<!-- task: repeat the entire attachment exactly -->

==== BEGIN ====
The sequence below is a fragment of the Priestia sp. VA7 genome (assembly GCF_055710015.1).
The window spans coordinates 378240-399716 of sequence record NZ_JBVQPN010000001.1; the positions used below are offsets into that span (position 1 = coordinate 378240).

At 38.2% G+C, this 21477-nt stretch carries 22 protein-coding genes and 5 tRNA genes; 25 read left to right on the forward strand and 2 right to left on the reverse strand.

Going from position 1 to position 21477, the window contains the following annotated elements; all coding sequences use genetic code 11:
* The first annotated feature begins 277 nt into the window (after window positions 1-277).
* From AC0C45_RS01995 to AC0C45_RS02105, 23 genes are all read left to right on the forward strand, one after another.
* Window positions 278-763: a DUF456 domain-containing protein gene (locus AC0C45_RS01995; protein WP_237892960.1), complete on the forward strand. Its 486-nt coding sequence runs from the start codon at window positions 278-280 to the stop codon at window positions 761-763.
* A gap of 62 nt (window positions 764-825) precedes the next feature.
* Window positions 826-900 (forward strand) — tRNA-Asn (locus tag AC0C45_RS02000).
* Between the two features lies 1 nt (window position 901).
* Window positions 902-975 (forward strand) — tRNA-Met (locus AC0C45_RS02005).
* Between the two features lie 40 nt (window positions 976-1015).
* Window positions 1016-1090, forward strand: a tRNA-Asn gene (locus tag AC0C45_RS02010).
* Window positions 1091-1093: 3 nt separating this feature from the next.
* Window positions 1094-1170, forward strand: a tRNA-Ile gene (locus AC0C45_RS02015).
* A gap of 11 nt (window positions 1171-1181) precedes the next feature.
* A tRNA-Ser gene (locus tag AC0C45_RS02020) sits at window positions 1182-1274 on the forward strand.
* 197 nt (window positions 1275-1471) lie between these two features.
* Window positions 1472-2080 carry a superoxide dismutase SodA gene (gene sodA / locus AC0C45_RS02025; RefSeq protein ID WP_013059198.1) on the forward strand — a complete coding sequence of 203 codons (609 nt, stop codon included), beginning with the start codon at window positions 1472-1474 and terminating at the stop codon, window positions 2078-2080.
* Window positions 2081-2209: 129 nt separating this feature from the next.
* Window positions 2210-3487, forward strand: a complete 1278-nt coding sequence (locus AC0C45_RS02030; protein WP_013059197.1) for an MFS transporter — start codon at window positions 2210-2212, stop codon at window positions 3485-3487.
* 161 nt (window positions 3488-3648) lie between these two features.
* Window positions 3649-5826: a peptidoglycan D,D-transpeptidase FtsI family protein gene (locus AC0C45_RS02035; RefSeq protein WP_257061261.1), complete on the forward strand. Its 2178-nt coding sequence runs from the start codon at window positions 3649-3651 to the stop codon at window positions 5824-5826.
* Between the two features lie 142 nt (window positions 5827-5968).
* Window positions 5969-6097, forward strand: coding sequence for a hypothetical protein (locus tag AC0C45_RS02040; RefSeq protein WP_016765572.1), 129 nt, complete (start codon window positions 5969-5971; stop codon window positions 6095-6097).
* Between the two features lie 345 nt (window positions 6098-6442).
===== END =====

The sequence below is a fragment of the Priestia sp. VA7 genome (assembly GCF_055710015.1).
The window spans coordinates 378240-399716 of sequence record NZ_JBVQPN010000001.1; the positions used below are offsets into that span (position 1 = coordinate 378240).

At 38.2% G+C, this 21477-nt stretch carries 22 protein-coding genes and 5 tRNA genes; 25 read left to right on the forward strand and 2 right to left on the reverse strand.

Going from position 1 to position 21477, the window contains the following annotated elements; all coding sequences use genetic code 11:
* The first annotated feature begins 277 nt into the window (after window positions 1-277).
* From AC0C45_RS01995 to AC0C45_RS02105, 23 genes are all read left to right on the forward strand, one after another.
* Window positions 278-763: a DUF456 domain-containing protein gene (locus AC0C45_RS01995; protein WP_237892960.1), complete on the forward strand. Its 486-nt coding sequence runs from the start codon at window positions 278-280 to the stop codon at window positions 761-763.
* A gap of 62 nt (window positions 764-825) precedes the next feature.
* Window positions 826-900 (forward strand) — tRNA-Asn (locus tag AC0C45_RS02000).
* Between the two features lies 1 nt (window position 901).
* Window positions 902-975 (forward strand) — tRNA-Met (locus AC0C45_RS02005).
* Between the two features lie 40 nt (window positions 976-1015).
* Window positions 1016-1090, forward strand: a tRNA-Asn gene (locus tag AC0C45_RS02010).
* Window positions 1091-1093: 3 nt separating this feature from the next.
* Window positions 1094-1170, forward strand: a tRNA-Ile gene (locus AC0C45_RS02015).
* A gap of 11 nt (window positions 1171-1181) precedes the next feature.
* A tRNA-Ser gene (locus tag AC0C45_RS02020) sits at window positions 1182-1274 on the forward strand.
* 197 nt (window positions 1275-1471) lie between these two features.
* Window positions 1472-2080 carry a superoxide dismutase SodA gene (gene sodA / locus AC0C45_RS02025; RefSeq protein ID WP_013059198.1) on the forward strand — a complete coding sequence of 203 codons (609 nt, stop codon included), beginning with the start codon at window positions 1472-1474 and terminating at the stop codon, window positions 2078-2080.
* Window positions 2081-2209: 129 nt separating this feature from the next.
* Window positions 2210-3487, forward strand: a complete 1278-nt coding sequence (locus AC0C45_RS02030; protein WP_013059197.1) for an MFS transporter — start codon at window positions 2210-2212, stop codon at window positions 3485-3487.
* 161 nt (window positions 3488-3648) lie between these two features.
* Window positions 3649-5826: a peptidoglycan D,D-transpeptidase FtsI family protein gene (locus AC0C45_RS02035; RefSeq protein WP_257061261.1), complete on the forward strand. Its 2178-nt coding sequence runs from the start codon at window positions 3649-3651 to the stop codon at window positions 5824-5826.
* Between the two features lie 142 nt (window positions 5827-5968).
* Window positions 5969-6097, forward strand: coding sequence for a hypothetical protein (locus tag AC0C45_RS02040; RefSeq protein WP_016765572.1), 129 nt, complete (start codon window positions 5969-5971; stop codon window positions 6095-6097).
* Between the two features lie 345 nt (window positions 6098-6442).